Tag Archive for whiskey tasting

Galena Whiskey Weekend

When I tallied up the whiskies I tried at the tasting last weekend, I expected 20, maybe 25.

I hit 39.

The Galena Whiskey Weekend was a blast. As soon as I’d heard the guys behind Blaum Bros Distilling were putting it together, I grabbed two tickets for access to the 15-year-old Pappy Van Winkle for a friend and I. It made a good excuse to revisit Galena and see a little more of the historic town, as well as a good time to get away for a weekend with the wife and some friends. The ladies were able to attend the tasting with designated driver tickets.

The doors opened early for the Pappy tasting, so we knocked that out pretty quick and got the lay of the land. There were almost 30 tables laden with some variety of whiskey, but I spotted a tequila and a couple rums hidden here and there. We were able to chat with vendors about their offerings for a bit before the bottles were opened up for tasting.

The Blaum Bros had a table set up, of course, but I was happy to see one of my go-to labels, Four Roses, had one as well.

I generally have one of the Four Roses selections on hand at any given time, but I circled back to their table near the end of the event to try the hot apple cider they’d mixed with one of their bourbons. That’s when I bumped into an older douch—er, gentleman—in a blue blazer and bowtie who chatted me up and called their yellow label “piss.”

I’ll admit it’s better for cocktails and mixing than drinking straight, but piss? Come on. I pointed him to the Four Roses Small Batch, told him it runs a little sweeter and is much better. He tried it, talked about notes of fruit and vanilla, called it “pretty good” and generally made nice. So hey, I didn’t have to punch him.

Another fun part of the show was spotting the spendy bottles. The program book listed the retail and event prices of everything in the room. While the Pappy bourbons were the stars of the show, we enjoyed hunting down expensive bottles we’d probably never taste otherwise.

The Woodford Reserve hid at the Jack Daniel’s table, and they had both the Double Oaked (a favorite of mine) and the Cherry Wood Smoked Barley for tasting. The Cherry Wood runs about $100 a bottle, so yeah, not something I’ll be owning anytime soon. It was quite good.

In contrast, we also tried a sample from a $150 bottle of Midleton Irish whiskey. Meh. The bottle sitting right next to it, The Green Spot, clocked in at less than half the price and had a lot more flavor and character.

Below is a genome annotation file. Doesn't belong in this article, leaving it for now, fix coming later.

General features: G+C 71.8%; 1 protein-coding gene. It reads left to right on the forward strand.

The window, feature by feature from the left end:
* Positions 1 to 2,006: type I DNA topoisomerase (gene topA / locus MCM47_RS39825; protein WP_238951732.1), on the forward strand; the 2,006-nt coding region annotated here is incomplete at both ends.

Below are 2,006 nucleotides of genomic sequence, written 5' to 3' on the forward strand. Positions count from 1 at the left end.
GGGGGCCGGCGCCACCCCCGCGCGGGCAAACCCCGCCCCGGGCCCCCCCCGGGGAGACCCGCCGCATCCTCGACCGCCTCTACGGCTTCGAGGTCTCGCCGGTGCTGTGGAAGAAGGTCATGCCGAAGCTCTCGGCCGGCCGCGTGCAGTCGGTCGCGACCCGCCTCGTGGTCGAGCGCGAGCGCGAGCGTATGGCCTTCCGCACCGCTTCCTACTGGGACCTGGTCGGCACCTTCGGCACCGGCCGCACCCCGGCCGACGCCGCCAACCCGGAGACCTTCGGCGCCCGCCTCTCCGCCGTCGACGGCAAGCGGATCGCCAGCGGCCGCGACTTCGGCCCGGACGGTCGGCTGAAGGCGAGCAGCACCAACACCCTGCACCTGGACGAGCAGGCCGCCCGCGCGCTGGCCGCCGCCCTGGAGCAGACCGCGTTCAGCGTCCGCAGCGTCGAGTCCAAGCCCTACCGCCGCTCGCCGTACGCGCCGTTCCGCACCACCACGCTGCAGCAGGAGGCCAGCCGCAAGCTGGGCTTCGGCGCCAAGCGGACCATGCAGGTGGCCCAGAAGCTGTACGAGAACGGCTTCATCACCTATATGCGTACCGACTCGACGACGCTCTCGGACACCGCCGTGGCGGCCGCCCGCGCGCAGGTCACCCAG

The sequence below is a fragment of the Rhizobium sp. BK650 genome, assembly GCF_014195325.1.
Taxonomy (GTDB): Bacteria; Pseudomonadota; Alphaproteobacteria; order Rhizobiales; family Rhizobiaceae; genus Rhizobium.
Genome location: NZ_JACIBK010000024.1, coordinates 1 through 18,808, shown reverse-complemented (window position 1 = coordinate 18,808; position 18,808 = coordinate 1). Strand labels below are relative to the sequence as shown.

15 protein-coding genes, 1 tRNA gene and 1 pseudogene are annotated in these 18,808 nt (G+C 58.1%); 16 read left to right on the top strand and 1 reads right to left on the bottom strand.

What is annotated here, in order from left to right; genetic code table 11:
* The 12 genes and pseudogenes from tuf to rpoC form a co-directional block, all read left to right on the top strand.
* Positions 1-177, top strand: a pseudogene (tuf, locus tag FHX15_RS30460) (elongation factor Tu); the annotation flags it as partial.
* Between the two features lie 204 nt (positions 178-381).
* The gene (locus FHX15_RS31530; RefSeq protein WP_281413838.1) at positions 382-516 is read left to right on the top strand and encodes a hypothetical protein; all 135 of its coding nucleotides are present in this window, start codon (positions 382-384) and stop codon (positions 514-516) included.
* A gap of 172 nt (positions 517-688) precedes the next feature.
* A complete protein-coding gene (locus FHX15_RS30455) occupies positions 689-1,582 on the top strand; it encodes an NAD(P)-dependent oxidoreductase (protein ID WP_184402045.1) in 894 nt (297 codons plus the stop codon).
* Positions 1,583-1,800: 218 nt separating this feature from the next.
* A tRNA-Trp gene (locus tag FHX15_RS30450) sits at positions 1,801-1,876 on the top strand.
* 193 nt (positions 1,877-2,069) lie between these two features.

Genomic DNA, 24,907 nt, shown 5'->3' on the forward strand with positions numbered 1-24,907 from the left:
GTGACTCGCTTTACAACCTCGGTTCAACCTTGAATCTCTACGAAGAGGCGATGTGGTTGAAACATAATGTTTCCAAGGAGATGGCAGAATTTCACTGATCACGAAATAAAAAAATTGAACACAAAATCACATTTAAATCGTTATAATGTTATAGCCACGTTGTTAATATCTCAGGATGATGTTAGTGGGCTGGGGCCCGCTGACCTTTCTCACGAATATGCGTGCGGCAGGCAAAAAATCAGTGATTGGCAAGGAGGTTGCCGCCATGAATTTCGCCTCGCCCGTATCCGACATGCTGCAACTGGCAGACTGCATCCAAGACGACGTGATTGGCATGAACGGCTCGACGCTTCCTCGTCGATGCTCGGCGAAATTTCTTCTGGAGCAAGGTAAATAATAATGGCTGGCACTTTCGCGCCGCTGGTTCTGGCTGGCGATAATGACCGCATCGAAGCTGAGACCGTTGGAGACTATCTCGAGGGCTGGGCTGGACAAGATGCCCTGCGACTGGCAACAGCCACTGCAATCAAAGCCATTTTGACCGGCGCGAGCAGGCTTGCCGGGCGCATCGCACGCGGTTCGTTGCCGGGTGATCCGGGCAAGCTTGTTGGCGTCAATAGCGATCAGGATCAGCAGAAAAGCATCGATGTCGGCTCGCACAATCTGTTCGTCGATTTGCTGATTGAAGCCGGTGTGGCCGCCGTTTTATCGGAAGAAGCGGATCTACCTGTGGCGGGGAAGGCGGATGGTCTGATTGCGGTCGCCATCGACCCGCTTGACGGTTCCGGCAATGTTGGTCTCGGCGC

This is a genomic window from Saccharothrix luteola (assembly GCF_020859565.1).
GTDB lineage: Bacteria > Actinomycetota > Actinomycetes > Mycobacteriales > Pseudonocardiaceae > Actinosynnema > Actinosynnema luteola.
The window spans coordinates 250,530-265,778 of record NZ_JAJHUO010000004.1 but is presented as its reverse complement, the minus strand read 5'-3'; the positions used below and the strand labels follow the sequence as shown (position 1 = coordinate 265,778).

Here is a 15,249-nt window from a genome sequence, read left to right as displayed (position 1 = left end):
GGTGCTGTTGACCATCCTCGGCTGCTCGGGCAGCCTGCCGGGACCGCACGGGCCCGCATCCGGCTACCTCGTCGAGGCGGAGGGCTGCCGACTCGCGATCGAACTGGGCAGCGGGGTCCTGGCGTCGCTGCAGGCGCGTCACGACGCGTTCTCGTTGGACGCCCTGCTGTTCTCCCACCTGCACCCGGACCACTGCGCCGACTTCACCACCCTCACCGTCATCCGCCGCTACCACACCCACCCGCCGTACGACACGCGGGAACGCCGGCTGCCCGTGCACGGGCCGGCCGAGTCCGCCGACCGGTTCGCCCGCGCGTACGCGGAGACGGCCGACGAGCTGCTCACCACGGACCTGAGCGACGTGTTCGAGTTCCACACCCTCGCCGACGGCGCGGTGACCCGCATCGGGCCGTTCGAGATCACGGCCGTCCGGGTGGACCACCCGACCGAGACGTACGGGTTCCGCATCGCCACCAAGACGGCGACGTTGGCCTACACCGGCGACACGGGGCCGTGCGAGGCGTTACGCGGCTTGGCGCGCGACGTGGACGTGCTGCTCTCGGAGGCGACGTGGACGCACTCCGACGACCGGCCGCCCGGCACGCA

Lesson learned: try before you buy.

Another lesson learned: Scotch just isn’t for me. I kinda liked the Monkey Shoulder I’d had in the past, and I remember liking an aged Glenlivet. The peat smoke that permeates most Scotches just isn’t for me, though. I even tried High West’s Campfire, a blend of bourbon, rye, and Scotch, but the peat overpowered it all.

One of the highlights of the show, however, was High West’s A Midwinter Night’s Dram, a rye finished in port barrels. Oh my. Right up there with it? Basil Hayden’s Dark Rye, which is straight-up mixed with port. Fantastic.

I stopped by the Window Jane table, too. The woman behind the table assured me the applewood aging for one of their whiskeys really did make a difference, and she wasn’t wrong. Gave it a nice flavor profile.

The same vendor was hawking Brenne, a single malt out of France. I don’t usually think of France when I think of whiskey, so I gave it a shot. It has enough of a fruit taste that I wonder if it might be a whiskey even my wife could enjoy.

All in all, a great event I would definitely do again. There were a few bourbons I’m glad I hadn’t purchased in the past, and a few more that I wouldn’t turn down but probably wouldn’t go out of the way to pick up. The ryes really impressed, though, and my friend left with a bottle of A Midwinter Night’s Dram and confidence that he’s a rye guy.

I brought home a bottle of rye, too.

The Blaum Bros home-grown bourbon isn’t ready yet, but I like their Knotter Bourbon and Knotter Rye so I was looking forward to trying their new Fever River Rye release. I had a sample at the table and liked it well enough that we hit the distillery afterward for a bottle.

My next step will be to dump all my notes into Evernote so I remember what else I liked and didn’t like. After all, things tended to get a bit fuzzy after that 39th sip.

About Mike Oliveri

Mike Oliveri is a writer, martial artist, cigar aficionado, motorcyclist, and family man, but not necessarily in that order. He is currently hard at work on the werewolf noir series The Pack for Evileye Books.